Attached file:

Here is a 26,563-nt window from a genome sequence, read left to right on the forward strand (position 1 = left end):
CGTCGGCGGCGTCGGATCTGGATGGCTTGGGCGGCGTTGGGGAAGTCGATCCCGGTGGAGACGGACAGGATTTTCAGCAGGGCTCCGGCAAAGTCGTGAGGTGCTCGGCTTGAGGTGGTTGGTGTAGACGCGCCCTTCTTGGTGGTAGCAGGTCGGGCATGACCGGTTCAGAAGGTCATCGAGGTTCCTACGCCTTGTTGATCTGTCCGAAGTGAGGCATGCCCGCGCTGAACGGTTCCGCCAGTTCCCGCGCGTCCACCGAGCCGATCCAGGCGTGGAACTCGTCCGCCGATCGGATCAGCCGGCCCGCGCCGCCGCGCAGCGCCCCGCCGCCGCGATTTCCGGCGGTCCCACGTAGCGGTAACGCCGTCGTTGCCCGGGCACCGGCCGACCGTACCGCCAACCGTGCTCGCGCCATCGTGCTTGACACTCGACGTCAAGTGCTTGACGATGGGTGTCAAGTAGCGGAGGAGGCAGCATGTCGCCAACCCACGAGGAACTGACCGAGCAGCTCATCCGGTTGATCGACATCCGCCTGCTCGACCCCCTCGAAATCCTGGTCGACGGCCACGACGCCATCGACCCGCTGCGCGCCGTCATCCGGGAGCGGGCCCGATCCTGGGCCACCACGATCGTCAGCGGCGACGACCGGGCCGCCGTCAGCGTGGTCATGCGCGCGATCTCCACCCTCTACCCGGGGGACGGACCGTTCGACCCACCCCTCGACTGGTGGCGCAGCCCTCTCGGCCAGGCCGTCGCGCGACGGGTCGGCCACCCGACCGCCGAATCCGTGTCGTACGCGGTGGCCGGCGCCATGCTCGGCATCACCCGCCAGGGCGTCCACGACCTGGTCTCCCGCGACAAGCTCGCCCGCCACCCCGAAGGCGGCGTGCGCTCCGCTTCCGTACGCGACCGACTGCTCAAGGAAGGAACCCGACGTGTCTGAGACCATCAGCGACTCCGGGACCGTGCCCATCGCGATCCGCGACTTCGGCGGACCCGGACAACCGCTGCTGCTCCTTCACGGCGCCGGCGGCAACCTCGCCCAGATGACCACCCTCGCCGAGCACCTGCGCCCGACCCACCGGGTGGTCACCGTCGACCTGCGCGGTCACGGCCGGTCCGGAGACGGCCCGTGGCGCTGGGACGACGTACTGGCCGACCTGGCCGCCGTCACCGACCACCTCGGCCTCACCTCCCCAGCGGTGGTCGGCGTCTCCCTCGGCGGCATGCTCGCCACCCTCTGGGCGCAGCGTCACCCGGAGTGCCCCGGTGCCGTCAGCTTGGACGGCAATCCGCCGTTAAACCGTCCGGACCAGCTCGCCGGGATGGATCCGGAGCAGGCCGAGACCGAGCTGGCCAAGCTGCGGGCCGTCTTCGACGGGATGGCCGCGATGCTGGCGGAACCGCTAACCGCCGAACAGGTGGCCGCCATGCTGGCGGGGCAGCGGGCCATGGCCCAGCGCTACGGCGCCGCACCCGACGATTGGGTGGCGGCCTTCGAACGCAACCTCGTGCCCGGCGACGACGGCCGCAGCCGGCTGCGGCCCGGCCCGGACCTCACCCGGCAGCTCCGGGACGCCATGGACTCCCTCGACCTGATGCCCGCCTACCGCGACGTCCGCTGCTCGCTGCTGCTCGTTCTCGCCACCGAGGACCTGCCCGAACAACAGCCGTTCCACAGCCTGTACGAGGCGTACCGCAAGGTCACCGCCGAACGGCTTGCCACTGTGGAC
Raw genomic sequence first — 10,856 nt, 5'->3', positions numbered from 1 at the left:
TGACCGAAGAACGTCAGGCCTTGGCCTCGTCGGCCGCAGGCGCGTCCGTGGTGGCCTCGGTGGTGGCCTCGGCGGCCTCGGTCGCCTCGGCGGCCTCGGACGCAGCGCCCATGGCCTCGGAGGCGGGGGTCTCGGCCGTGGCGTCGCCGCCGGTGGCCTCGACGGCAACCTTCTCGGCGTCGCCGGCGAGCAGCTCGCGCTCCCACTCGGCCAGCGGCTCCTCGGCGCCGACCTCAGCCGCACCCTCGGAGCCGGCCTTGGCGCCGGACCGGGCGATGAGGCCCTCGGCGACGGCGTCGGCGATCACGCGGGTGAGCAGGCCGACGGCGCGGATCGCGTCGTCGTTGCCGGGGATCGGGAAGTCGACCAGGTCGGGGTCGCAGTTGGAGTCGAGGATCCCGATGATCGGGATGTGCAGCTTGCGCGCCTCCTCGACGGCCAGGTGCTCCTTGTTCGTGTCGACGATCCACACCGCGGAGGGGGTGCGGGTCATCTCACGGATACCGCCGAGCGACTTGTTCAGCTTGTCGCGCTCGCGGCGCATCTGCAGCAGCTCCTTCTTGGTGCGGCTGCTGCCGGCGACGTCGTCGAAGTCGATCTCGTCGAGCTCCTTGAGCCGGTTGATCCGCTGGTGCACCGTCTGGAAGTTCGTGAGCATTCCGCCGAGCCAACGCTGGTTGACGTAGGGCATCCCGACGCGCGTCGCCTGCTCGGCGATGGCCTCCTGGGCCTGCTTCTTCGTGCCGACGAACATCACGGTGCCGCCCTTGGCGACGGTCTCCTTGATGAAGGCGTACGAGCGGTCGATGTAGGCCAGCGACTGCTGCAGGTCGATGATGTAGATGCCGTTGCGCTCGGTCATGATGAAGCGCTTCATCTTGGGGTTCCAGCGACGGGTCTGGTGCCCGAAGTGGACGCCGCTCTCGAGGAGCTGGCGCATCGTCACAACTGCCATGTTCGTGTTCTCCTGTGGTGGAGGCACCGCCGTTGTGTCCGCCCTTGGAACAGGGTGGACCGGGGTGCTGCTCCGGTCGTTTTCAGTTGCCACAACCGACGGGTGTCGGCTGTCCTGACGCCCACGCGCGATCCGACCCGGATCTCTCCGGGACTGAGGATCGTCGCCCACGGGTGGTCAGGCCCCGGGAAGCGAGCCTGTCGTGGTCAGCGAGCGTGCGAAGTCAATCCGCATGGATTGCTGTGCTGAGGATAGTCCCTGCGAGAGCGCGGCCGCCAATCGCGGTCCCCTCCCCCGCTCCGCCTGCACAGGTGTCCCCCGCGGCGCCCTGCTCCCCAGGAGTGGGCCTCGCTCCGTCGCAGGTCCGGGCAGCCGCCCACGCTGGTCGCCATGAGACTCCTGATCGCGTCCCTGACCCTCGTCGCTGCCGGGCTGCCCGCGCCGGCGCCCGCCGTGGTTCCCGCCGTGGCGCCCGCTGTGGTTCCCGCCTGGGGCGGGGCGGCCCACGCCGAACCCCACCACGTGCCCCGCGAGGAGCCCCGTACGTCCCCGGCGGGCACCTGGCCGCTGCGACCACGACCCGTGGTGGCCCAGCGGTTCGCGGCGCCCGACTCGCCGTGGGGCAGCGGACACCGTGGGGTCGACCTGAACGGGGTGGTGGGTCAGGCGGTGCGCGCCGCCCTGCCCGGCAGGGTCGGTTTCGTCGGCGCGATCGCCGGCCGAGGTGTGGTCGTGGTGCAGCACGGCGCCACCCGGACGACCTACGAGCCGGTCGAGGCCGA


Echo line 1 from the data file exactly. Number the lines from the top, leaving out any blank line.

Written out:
Here is a 26,563-nt window from a genome sequence, read left to right on the forward strand (position 1 = left end):